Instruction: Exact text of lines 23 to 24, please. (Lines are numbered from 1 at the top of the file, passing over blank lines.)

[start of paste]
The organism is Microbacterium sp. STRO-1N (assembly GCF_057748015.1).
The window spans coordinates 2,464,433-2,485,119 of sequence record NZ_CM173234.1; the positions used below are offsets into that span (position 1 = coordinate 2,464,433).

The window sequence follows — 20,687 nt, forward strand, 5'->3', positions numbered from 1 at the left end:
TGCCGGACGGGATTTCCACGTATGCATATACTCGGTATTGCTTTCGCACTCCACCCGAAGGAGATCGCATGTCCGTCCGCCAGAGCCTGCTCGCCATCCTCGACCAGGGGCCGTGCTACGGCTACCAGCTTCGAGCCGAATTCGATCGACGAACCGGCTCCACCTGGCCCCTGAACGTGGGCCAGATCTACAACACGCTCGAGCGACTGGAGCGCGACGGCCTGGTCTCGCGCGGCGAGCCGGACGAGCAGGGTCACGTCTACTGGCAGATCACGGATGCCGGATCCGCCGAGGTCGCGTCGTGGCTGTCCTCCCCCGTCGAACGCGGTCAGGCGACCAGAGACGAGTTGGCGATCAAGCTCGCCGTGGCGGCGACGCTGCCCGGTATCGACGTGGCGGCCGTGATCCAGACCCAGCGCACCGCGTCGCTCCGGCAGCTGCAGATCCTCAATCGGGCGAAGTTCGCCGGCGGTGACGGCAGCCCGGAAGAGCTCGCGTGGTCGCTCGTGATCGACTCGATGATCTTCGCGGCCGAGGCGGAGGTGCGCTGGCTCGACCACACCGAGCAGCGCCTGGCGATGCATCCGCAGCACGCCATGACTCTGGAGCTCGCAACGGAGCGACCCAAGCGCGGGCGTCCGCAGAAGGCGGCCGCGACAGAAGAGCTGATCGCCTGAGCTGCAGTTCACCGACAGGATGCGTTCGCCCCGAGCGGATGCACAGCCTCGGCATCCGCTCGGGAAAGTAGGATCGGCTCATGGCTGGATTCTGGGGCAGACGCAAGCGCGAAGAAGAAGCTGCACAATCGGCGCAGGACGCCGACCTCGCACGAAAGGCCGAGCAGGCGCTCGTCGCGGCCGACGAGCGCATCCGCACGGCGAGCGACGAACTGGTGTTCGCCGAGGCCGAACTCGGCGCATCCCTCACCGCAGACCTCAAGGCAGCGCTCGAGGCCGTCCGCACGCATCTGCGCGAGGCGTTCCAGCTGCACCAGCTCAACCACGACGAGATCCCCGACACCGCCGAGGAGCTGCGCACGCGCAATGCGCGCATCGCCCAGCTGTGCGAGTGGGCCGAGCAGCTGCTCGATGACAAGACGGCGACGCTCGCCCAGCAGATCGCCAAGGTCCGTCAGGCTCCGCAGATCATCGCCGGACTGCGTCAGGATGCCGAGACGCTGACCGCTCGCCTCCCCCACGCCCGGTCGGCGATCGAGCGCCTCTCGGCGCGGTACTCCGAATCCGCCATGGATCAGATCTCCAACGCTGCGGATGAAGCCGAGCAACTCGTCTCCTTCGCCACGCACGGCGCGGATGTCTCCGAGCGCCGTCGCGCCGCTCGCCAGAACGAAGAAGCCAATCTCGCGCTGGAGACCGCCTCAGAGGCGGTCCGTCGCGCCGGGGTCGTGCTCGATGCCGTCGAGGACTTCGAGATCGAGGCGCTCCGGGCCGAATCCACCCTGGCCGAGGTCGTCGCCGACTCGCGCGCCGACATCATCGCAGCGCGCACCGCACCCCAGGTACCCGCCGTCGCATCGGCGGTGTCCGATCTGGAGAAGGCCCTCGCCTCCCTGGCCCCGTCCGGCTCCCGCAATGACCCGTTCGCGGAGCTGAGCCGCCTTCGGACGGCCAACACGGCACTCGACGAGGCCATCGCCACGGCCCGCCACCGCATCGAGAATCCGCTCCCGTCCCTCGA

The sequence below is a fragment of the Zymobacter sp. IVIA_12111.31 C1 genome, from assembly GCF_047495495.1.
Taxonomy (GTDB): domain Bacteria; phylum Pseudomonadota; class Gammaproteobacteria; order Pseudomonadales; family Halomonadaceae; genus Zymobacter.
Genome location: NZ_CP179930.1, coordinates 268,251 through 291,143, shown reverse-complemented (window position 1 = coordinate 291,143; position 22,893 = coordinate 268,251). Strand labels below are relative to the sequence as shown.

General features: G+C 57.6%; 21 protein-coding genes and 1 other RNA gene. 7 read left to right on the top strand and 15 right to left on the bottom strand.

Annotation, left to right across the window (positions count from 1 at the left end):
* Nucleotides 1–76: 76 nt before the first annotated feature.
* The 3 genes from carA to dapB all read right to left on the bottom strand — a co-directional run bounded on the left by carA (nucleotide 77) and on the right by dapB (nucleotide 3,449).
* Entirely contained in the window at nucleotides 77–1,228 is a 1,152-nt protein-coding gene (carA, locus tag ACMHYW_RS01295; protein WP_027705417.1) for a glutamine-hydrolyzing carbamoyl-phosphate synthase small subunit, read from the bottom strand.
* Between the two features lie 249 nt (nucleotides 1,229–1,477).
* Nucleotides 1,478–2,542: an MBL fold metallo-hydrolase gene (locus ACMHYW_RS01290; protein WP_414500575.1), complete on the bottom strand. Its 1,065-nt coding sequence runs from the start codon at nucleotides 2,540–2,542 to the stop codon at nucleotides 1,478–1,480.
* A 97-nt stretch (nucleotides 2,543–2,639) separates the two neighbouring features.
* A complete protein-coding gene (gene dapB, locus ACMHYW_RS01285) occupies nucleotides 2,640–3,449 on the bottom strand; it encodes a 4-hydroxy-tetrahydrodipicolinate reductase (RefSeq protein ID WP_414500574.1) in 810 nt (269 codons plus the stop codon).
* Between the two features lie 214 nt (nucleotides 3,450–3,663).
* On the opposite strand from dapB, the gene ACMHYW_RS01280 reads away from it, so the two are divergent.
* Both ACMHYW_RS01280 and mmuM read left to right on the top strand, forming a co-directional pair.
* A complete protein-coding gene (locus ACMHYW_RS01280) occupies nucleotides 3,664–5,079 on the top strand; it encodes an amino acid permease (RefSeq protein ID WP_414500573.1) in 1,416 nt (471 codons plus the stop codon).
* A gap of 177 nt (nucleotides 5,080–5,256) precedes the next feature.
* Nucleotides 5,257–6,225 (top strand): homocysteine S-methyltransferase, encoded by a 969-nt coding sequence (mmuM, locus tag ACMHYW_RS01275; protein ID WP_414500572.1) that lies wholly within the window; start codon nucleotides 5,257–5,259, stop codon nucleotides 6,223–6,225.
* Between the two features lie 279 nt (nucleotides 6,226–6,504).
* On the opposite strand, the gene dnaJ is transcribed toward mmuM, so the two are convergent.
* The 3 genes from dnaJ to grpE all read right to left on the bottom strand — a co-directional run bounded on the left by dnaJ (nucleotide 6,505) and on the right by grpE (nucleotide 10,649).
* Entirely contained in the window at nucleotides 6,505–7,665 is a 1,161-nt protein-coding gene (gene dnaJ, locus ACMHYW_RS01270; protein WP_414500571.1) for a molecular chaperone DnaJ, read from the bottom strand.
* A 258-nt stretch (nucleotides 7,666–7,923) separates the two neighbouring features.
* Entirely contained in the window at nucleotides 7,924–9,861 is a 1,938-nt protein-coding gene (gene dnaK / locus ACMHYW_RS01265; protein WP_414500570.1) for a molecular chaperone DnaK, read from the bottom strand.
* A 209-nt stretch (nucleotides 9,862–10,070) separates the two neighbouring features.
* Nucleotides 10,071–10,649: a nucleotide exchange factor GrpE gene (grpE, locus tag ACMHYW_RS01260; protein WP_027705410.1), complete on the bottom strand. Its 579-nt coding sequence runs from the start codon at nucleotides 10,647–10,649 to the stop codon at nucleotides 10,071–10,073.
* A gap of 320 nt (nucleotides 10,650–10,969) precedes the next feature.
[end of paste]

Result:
* Between the two features lie 279 nt (nucleotides 6,226–6,504).
* On the opposite strand, the gene dnaJ is transcribed toward mmuM, so the two are convergent.